I know that maybe the apocalypse will be something entirely different, like a pharmacological apocalypse. Author and mind-altering plant aficionado Terence McKenna took LSD and all kinds of other hallucinogens for years and years, studying with shamans and wandering through mountains, before eventually realizing the hour of the pharmacological apocalypse is upon is. McKenna argued in his book The Archaic Revival that mushrooms are actually alien fungi, and they contain within them the tools to access the extraterrestrial realm. See, hallucinogens don’t actually cause hallucinations; rather, they allow human beings to witness the alien world that we otherwise can’t even fathom without supremely heightened consciousness. We live only in the physical world, so we’ll never understand any other way of being until the big day when our world is destroyed, and we’re carried away to the world of the psychedelic alien. I could see that.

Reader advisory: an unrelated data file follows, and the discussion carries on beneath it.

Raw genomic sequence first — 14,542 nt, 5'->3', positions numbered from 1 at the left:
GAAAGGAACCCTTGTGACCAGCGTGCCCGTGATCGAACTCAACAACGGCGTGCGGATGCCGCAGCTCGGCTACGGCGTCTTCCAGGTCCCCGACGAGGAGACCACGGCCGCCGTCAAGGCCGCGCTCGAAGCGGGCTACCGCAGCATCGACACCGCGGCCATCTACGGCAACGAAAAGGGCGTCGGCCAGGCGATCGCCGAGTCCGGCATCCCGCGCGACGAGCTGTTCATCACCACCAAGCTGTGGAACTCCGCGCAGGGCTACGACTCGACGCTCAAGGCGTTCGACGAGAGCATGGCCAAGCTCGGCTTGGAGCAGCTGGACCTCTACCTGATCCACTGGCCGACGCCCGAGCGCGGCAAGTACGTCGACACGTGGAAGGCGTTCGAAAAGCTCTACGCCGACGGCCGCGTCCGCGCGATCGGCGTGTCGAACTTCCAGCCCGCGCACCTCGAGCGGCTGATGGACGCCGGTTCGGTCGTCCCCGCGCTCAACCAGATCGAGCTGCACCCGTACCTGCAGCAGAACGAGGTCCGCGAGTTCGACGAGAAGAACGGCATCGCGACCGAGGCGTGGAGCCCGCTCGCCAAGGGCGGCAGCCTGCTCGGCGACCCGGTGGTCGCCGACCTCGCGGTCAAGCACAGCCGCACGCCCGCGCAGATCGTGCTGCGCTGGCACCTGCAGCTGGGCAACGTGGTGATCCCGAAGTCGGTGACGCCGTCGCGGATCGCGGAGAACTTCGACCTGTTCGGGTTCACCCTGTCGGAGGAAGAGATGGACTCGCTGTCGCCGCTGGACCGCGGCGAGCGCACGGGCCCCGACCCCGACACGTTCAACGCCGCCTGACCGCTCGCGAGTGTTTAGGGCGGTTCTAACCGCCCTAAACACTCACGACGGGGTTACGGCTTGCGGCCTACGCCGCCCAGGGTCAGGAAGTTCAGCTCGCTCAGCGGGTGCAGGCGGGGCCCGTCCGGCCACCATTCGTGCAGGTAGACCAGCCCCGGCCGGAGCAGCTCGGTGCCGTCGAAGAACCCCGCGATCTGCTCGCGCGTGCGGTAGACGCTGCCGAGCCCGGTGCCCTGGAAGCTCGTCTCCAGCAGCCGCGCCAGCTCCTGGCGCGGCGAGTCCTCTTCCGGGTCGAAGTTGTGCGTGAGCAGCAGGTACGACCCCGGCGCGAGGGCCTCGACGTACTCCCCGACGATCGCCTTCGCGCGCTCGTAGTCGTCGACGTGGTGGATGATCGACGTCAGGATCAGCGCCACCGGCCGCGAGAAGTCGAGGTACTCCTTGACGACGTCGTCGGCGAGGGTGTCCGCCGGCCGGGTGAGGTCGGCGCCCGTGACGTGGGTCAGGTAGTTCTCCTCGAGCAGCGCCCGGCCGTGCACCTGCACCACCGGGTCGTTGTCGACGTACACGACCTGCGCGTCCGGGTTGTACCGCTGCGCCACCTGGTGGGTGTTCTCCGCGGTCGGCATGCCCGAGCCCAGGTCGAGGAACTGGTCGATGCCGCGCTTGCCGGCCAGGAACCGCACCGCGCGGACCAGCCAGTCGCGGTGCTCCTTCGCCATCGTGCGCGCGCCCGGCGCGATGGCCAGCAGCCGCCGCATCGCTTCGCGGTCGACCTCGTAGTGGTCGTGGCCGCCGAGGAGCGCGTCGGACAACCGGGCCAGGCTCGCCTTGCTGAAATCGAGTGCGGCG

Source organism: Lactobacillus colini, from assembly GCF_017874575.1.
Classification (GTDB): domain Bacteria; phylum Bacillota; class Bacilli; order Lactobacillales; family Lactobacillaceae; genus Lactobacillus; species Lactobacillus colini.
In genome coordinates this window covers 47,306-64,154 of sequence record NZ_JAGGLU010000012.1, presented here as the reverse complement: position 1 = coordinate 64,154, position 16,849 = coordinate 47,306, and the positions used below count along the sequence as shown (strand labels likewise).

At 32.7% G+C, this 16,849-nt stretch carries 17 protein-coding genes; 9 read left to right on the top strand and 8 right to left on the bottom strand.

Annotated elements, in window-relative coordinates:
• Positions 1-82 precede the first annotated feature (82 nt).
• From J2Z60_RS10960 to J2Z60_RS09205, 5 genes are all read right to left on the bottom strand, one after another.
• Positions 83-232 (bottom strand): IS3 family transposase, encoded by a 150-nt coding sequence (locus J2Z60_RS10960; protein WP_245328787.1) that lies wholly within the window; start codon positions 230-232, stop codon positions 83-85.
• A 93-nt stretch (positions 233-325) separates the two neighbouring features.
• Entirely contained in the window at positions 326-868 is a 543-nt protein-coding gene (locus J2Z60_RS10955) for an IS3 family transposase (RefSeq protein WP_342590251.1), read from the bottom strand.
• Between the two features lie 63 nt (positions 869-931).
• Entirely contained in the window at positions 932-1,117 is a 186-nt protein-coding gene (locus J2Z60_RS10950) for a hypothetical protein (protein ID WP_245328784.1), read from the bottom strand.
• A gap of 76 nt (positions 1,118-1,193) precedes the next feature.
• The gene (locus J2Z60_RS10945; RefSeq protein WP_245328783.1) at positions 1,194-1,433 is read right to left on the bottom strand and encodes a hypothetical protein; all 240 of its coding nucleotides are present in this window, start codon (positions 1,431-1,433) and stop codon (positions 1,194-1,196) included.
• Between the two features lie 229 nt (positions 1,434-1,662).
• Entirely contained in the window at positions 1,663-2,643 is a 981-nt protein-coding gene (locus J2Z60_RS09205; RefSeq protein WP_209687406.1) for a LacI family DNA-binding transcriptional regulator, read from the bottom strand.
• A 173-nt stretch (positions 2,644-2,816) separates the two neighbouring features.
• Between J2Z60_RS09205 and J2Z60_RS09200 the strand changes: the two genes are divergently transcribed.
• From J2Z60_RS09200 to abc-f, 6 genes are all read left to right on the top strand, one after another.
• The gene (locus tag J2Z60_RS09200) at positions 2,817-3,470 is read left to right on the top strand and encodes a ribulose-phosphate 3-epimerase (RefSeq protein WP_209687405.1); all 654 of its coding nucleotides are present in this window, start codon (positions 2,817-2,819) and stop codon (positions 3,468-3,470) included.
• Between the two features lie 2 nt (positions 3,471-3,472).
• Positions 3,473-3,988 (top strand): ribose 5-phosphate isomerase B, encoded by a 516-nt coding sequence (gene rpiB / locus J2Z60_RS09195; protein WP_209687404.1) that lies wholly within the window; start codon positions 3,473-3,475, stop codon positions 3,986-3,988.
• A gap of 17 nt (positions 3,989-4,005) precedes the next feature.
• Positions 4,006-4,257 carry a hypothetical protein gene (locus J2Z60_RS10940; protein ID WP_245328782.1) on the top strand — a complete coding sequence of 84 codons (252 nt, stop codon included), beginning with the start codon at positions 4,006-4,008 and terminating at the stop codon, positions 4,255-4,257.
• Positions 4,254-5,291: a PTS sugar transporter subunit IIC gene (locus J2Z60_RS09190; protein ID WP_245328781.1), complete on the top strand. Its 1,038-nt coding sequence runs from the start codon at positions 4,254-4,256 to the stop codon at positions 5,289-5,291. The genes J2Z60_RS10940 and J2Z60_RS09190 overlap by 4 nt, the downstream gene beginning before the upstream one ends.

I know that in 1999, we were spared the wrath of the “great king of terror” that Nostradamus famously foretold in the 1500s; Nostradamus predicted a sky king would descend from the heavens and murder us all. We were blessed in 1997, when the coming of Comet Hale-Bopp did not, as it turns out, portend the destruction of this planet, as Marshall Applewhite of the Heavens Gate cult had convinced many it would. Louis Farrakan of the Nation of Islam said the Persian Gulf War of 1991 was actually the Battle of Armageddon–prophesied in the Book of Revelation as a precursor to the End Times–but it wasn’t. Somehow the great evangelist Pat Robertson was wrong about the Rapture occurring in 1982 (He was later wrong about it happening in 2007, too.). And there wasn’t a person alive in 1910 who wasn’t convinced that Halley’s Comet would bring with it a giant cloud of poisonous gas that would plunge the world into sickness and ruin.